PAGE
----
Nordstrom deploys drone and 55′ dress to promote their Anniversary Sale.
Nordstrom has a long standing tradition of high-touch service, but what you might not know – unless you happen to be a customer – is that this retailer is not afraid to experiment with technology and marketing innovation.
Every July Nordstrom holds their Anniversary Sale, where you can shop for fall fashions now. Anyone who shops at Nordstrom knows that this is an incredible sale. (Full disclosure: Nordstrom is a client and former employer of mine.)
Nordstrom could have continued to promote their Anniversary Sale the way they always have: Through catalogs, email campaigns, personal calls from sales people—you get the picture. And they’re still doing that.
But this year Nordstrom’s social media team had a crazy, fantastic idea to install a 14,000 square foot Instagram post on the roof of their flagship store, featuring a 55-foot tall representation of a Leith dress from the sale (complete with a 25 foot hanger!) and send a drone over to record it.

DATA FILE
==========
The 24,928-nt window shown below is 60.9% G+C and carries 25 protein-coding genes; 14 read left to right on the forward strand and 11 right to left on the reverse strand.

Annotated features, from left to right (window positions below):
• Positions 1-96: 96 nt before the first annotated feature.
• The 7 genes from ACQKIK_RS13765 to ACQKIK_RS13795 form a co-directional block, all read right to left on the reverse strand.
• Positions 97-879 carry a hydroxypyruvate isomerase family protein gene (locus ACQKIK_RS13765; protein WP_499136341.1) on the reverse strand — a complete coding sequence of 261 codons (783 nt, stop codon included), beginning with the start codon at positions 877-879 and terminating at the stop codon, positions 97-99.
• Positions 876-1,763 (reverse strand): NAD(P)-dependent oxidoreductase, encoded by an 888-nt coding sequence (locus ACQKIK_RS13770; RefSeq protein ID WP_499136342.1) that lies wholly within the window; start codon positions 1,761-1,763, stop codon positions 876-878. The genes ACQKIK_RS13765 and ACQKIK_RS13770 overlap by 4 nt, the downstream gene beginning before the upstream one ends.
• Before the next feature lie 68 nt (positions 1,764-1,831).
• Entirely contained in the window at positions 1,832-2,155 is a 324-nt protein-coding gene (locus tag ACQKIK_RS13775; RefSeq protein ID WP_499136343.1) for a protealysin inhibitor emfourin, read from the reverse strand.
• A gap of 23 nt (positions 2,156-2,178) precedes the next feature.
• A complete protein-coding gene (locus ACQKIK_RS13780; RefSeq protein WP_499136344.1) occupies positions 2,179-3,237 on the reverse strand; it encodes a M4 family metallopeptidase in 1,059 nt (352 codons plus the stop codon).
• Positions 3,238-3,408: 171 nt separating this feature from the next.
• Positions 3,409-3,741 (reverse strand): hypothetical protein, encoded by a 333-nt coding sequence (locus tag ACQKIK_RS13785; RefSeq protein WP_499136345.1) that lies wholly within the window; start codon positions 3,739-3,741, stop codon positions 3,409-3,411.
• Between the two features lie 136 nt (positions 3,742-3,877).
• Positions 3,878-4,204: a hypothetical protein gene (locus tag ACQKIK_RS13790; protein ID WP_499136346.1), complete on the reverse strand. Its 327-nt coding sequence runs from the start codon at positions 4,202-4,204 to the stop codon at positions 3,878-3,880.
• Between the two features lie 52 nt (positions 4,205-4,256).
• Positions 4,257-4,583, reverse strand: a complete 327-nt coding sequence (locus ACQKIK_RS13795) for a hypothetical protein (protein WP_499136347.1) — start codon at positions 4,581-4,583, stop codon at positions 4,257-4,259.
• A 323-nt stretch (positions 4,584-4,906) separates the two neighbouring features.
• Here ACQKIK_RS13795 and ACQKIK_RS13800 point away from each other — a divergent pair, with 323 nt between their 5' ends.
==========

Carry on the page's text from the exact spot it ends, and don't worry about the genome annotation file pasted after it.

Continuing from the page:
Here is a screenshot of what the drone saw, and the conversation this stunt prompted:
Why I like this marketing innovation
This marketing innovation promotes the sale by reaching one of Nordstrom’s important target audiences in a way that fits their media consumption habits.
“We created this gigantic Instagram post to generate awareness about the Nordstrom Anniversary Sale, our biggest sale event of the year. We hope to create experiences that allow our customers to move seamlessly between digital experiences like Instagram and our physical stores.”
– Bryan Galipeau, Director of Social Media for Nordstrom
One of the first permitted drone projects in Seattle, this stunt is fun, newsworthy, and shareable, which means more people will learn about the sale from their friends, the most persuasive “media” of all.
High tech competitor Amazon has made no secret of the fact that they want to deploy drones to make deliveries some day. Nordstrom could have seen this emerging technology as antithetical to their service model, but instead they went for it. Using a drone in this high profile promotion shows their willingness to combine technology and fashion—their way. This helps keep the company relevant to a younger, digitally savvy audience who represent their long-term future.
It is a win from both a short-term promotion and a long-term brand building perspective.
When you see an emerging technology that appears to run contrary to your business model or brand, consider instead how to co-opt it and make it yours.
And don’t be afraid to buzz your neighborhood.
What marketing innovation has inspired you lately?
This post was originally published by the Marketing Executive Networking Group.